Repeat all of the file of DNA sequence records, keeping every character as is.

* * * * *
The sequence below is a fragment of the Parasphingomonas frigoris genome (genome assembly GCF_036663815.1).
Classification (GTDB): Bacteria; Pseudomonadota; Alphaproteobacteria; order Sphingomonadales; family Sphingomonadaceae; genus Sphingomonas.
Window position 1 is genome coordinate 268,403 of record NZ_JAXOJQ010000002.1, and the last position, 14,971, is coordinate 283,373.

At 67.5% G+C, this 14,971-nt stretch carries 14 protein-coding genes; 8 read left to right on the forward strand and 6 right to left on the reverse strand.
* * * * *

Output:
The sequence below is a fragment of the Parasphingomonas frigoris genome (genome assembly GCF_036663815.1).
Classification (GTDB): Bacteria; Pseudomonadota; Alphaproteobacteria; order Sphingomonadales; family Sphingomonadaceae; genus Sphingomonas.
Window position 1 is genome coordinate 268,403 of record NZ_JAXOJQ010000002.1, and the last position, 14,971, is coordinate 283,373.

At 67.5% G+C, this 14,971-nt stretch carries 14 protein-coding genes; 8 read left to right on the forward strand and 6 right to left on the reverse strand.